Jake's Story - Dubbo NSW
Jake came into the world as a healthy little baby but was very quickly affected by very common respiratory health problems, which resulted in many nights and weeks here and there, mostly in his first 12 months, in hospital. He had severe asthma, couldn't feed and had to be put onto ventilators and drips.
What added to his poor health was the ever present ear health problem. He had multiple episodes of severe ear infections that required constant ear mopping (removing the pus). By nine months he was presenting as a baby that was significantly hearing impaired. By 12 months he had experienced over 12 episodes of burst ear drums.
As we already had a deaf daughter Haylee, this was a huge concern to us.
Hearing tests showed he had a 60 dB loss. Was it glue ear or was it like Haylee’s loss, which is permanent?
As it turned out, it was glue ear and we had it rectified with grommets at the Westmead Children's Hospital. While under sedation, Jake had further testing to rule out permanent hearing loss. So with grommets in and a now happy hearing baby all was set to be ok for his speech and language development etc.
To cut a long story short he had issues for the next three years or more. More grommets as his first set came out with further infections. Everything came at once. Every time there was an asthma attack, on came the ear infections. Perforation after perforation. He had bad sleep patterns and played up. Antibiotic scripts piled up as did the expense of them and little seemed to work until a major diet change made some difference.
Our paediatrician asked about smokers in Jake's environment. This hit hard with his dad as he was a smoker and as it turned out every consoling cuddle he gave him to help him settle with his restlessness and poor sleeping habits actually made him worse as the chemicals in clothes just brought on further inflammation to his eustachian tubes causing further middle ear reactions.
Cessation of smoking, especially around Jake and not exposing him to any clothing or areas of secondary smoke had to have helped too.
Eventually by school age, most of his ear health and asthma problems had pretty much settled. There was still the occasional ear infection but we were always straight onto them and didn't take any chances of them becoming worse.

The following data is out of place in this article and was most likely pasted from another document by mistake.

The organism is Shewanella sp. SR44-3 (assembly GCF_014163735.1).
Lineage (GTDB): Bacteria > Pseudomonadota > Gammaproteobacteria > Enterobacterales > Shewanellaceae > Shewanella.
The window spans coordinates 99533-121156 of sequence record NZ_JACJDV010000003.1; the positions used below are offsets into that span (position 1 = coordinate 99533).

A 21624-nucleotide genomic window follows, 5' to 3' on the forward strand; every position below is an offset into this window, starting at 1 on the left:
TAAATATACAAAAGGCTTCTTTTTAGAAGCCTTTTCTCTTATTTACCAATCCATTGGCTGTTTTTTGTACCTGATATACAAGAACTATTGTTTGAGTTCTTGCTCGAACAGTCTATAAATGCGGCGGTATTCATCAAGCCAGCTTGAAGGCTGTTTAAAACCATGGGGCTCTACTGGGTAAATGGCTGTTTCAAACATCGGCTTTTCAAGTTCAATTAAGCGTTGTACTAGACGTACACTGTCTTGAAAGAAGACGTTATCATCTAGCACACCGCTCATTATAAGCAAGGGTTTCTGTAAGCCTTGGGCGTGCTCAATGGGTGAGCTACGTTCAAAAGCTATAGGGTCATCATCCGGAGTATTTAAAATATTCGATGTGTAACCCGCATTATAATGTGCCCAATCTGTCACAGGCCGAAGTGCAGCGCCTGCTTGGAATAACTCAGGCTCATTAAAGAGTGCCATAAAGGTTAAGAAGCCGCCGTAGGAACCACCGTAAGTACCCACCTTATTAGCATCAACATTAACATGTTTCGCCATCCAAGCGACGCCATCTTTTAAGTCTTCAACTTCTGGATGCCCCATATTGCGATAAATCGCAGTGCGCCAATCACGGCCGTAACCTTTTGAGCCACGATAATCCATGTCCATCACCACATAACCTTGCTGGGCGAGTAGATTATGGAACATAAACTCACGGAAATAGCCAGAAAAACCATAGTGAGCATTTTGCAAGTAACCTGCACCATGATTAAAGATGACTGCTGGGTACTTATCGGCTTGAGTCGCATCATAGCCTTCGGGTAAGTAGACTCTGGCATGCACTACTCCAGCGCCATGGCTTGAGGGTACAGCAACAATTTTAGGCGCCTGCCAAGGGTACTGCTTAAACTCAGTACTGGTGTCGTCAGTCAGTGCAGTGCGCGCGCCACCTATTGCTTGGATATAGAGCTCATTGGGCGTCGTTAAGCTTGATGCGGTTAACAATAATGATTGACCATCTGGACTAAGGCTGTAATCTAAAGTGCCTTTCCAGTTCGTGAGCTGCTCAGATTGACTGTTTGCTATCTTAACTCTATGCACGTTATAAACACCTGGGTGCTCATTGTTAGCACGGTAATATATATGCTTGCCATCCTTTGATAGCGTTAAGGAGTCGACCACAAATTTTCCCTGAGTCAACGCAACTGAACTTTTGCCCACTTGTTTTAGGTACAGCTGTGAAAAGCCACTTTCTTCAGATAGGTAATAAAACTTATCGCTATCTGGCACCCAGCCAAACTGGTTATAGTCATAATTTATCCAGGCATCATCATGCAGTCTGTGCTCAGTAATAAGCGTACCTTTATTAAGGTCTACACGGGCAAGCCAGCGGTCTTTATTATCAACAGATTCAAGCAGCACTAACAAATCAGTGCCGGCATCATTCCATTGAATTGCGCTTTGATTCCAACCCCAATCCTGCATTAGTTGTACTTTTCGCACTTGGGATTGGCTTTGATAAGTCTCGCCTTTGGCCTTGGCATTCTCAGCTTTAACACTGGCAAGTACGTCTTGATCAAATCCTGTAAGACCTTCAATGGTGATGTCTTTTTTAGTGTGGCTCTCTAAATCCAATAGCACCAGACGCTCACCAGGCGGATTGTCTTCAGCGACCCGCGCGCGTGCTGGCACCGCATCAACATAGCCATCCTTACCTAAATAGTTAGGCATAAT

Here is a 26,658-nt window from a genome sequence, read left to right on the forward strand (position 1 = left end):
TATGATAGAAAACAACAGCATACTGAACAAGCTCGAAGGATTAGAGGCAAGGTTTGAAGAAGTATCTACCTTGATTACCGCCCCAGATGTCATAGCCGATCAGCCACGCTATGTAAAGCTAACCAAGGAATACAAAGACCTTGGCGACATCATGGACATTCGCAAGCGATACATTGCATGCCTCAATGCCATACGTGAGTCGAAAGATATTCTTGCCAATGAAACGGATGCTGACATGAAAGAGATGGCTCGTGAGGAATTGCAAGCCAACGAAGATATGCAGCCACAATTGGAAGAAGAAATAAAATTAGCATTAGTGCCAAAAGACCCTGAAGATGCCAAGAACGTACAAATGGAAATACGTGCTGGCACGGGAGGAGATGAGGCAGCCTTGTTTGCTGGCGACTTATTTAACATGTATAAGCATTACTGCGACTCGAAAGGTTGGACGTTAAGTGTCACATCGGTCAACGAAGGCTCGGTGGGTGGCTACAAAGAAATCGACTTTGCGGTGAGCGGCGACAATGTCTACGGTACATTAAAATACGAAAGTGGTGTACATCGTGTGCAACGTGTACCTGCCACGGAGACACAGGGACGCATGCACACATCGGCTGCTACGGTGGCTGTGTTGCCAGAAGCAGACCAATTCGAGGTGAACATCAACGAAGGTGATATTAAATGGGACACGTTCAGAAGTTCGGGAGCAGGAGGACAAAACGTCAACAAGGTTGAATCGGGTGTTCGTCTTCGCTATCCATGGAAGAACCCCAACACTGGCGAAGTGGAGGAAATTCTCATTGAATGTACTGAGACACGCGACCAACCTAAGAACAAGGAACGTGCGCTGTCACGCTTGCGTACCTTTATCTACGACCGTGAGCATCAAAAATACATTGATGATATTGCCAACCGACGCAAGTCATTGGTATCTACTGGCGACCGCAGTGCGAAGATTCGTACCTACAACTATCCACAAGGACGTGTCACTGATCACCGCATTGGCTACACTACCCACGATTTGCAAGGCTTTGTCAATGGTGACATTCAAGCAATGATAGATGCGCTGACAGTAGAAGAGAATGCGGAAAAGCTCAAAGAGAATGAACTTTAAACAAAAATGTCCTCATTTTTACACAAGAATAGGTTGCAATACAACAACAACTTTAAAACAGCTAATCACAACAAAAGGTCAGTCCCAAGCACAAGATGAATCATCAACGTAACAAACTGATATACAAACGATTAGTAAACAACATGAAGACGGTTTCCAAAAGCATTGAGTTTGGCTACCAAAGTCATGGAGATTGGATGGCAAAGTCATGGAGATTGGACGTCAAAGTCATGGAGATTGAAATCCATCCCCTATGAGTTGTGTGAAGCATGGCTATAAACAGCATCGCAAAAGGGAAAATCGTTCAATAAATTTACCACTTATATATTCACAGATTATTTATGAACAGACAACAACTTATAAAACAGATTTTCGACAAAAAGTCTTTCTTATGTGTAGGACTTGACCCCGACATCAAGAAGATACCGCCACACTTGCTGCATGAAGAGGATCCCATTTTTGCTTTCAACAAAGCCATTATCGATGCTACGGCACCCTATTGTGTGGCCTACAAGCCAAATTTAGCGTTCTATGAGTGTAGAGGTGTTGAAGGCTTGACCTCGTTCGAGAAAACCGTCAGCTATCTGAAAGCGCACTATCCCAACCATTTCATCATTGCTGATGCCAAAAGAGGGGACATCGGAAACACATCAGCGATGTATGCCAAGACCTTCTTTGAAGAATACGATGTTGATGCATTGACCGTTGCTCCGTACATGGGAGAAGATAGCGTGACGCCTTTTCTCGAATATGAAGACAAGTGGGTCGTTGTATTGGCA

Being aware of the symptoms and acting quickly is the key to preventing ear health causing a hearing loss.
As parents who have experienced two distinctly difference forms of hearing issues, it is concerning that in his day and age we have so many children who have to wait for specialist treatment and/or a simple hearing test, or are dismissed by the GP without education provided to the parents about simple prevention strategies such as diet, nose blowing, knowing of allergies etc.
If you're concerned about your kids, be assertive and get them checked out. If you're still concerned, just keep onto it.
Jake is 16 now and although we were in a position to go private, travel and get things moving and went to greater measures to check his hearing as his circumstances were not your everyday ones, if we'd waited 5 more months for a test, or 18 more months for his grommets (which is the state of our local services) his access to speech, language and education would have been compromised.
Hear our Heart Ear Bus project is just as much about the education, awareness and prevention strategies as it is diagnosing and treating ear health issues. There is no point treating a health issue if we don't understand it which includes importantly, how it may be prevented.
In many ways the pathway for treatment (although not as fine tuned as it is these days with new born testing) for our child with permanent hearing loss was so much more straight forward than it was for Jake. Yes, we were devastated to learn that she had a permanent hearing loss, but support was at our door step immediately after her diagnosis. This is far from the case for these kids with otitis media. Many children go for months and even years without diagnosis and or treatment. It really is a hidden disability!! Actually it's not considered a disability though. It's just the most common health issue in children, grommet operations are the most common operations in Australia. The common factor here is fine if it's monitored. The problem, though is that the wait lists, expense, and lack of awareness actually make it a greater long term issue for some of the kids than if they were permanently Deaf, as they simply don't get any support if they're lagging at school. Mental health, juvenile incarceration, as well as the more common wagging, bullying, learning problems, unemployment and welfare are all proven factors linked to ear health.
Let's stop mucking around with this and do something worthwhile for our kids.